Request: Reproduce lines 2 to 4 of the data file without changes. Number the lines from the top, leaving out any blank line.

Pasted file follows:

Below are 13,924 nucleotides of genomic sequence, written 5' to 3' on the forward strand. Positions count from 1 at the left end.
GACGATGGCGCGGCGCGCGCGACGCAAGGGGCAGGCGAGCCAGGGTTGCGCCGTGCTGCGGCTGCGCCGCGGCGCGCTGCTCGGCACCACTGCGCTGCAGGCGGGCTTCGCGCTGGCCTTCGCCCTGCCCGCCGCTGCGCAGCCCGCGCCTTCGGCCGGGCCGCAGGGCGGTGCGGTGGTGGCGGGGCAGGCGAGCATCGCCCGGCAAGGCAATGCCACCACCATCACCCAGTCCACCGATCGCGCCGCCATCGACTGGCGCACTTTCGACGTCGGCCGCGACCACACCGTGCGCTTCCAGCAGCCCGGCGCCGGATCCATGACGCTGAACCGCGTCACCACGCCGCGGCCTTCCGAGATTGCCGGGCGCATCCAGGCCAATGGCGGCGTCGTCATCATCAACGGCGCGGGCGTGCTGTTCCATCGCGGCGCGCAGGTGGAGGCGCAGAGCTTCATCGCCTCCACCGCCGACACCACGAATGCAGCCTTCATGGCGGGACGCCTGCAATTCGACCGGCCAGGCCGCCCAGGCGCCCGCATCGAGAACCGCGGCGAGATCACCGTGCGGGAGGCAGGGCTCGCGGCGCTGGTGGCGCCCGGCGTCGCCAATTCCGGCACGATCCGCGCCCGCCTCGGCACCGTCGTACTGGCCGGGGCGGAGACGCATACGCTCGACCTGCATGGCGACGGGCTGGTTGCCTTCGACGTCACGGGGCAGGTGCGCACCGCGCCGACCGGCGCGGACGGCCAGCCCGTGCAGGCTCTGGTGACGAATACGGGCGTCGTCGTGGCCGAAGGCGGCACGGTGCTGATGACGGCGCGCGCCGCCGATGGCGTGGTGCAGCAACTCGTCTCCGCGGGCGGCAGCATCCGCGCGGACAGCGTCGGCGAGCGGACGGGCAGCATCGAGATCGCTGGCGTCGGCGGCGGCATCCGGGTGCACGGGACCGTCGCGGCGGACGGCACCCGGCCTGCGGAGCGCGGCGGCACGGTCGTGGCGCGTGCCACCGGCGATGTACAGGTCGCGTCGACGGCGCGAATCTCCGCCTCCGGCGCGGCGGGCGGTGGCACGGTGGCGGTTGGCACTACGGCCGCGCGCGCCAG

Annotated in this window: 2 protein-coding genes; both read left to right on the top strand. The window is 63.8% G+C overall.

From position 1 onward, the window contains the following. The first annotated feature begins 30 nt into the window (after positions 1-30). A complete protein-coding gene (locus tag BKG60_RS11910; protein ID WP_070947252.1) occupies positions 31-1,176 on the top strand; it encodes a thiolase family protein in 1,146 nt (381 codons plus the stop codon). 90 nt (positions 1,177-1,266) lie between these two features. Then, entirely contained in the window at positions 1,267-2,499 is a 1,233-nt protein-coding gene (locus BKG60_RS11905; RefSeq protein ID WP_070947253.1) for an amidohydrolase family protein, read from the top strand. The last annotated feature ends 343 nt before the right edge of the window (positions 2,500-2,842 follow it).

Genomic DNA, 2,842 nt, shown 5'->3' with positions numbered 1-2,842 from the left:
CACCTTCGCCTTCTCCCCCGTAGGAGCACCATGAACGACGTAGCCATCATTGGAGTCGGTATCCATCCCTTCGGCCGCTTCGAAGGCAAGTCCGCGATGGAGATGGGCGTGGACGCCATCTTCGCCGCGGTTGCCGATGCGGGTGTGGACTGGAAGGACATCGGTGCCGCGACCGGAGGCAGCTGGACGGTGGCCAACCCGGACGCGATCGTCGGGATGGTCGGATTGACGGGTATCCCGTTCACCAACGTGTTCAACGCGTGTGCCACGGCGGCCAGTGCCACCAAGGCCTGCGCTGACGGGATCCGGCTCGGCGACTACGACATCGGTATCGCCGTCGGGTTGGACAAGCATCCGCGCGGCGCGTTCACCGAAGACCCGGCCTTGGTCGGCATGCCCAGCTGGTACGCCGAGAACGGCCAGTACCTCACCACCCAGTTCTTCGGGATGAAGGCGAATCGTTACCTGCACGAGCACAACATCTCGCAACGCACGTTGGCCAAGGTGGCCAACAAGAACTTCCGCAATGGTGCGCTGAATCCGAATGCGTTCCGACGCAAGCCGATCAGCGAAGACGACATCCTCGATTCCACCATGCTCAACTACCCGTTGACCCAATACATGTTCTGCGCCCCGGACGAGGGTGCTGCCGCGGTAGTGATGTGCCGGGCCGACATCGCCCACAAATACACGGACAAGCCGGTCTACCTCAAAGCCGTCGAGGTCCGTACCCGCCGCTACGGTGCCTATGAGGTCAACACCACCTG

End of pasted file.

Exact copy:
GACGATGGCGCGGCGCGCGCGACGCAAGGGGCAGGCGAGCCAGGGTTGCGCCGTGCTGCGGCTGCGCCGCGGCGCGCTGCTCGGCACCACTGCGCTGCAGGCGGGCTTCGCGCTGGCCTTCGCCCTGCCCGCCGCTGCGCAGCCCGCGCCTTCGGCCGGGCCGCAGGGCGGTGCGGTGGTGGCGGGGCAGGCGAGCATCGCCCGGCAAGGCAATGCCACCACCATCACCCAGTCCACCGATCGCGCCGCCATCGACTGGCGCACTTTCGACGTCGGCCGCGACCACACCGTGCGCTTCCAGCAGCCCGGCGCCGGATCCATGACGCTGAACCGCGTCACCACGCCGCGGCCTTCCGAGATTGCCGGGCGCATCCAGGCCAATGGCGGCGTCGTCATCATCAACGGCGCGGGCGTGCTGTTCCATCGCGGCGCGCAGGTGGAGGCGCAGAGCTTCATCGCCTCCACCGCCGACACCACGAATGCAGCCTTCATGGCGGGACGCCTGCAATTCGACCGGCCAGGCCGCCCAGGCGCCCGCATCGAGAACCGCGGCGAGATCACCGTGCGGGAGGCAGGGCTCGCGGCGCTGGTGGCGCCCGGCGTCGCCAATTCCGGCACGATCCGCGCCCGCCTCGGCACCGTCGTACTGGCCGGGGCGGAGACGCATACGCTCGACCTGCATGGCGACGGGCTGGTTGCCTTCGACGTCACGGGGCAGGTGCGCACCGCGCCGACCGGCGCGGACGGCCAGCCCGTGCAGGCTCTGGTGACGAATACGGGCGTCGTCGTGGCCGAAGGCGGCACGGTGCTGATGACGGCGCGCGCCGCCGATGGCGTGGTGCAGCAACTCGTCTCCGCGGGCGGCAGCATCCGCGCGGACAGCGTCGGCGAGCGGACGGGCAGCATCGAGATCGCTGGCGTCGGCGGCGGCATCCGGGTGCACGGGACCGTCGCGGCGGACGGCACCCGGCCTGCGGAGCGCGGCGGCACGGTCGTGGCGCGTGCCACCGGCGATGTACAGGTCGCGTCGACGGCGCGAATCTCCGCCTCCGGCGCGGCGGGCGGTGGCACGGTGGCGGTTGGCACTACGGCCGCGCGCGCCAG

Annotated in this window: 2 protein-coding genes; both read left to right on the top strand. The window is 63.8% G+C overall.

From position 1 onward, the window contains the following. The first annotated feature begins 30 nt into the window (after positions 1-30). A complete protein-coding gene (locus tag BKG60_RS11910; protein ID WP_070947252.1) occupies positions 31-1,176 on the top strand; it encodes a thiolase family protein in 1,146 nt (381 codons plus the stop codon). 90 nt (positions 1,177-1,266) lie between these two features. Then, entirely contained in the window at positions 1,267-2,499 is a 1,233-nt protein-coding gene (locus BKG60_RS11905; RefSeq protein ID WP_070947253.1) for an amidohydrolase family protein, read from the top strand. The last annotated feature ends 343 nt before the right edge of the window (positions 2,500-2,842 follow it).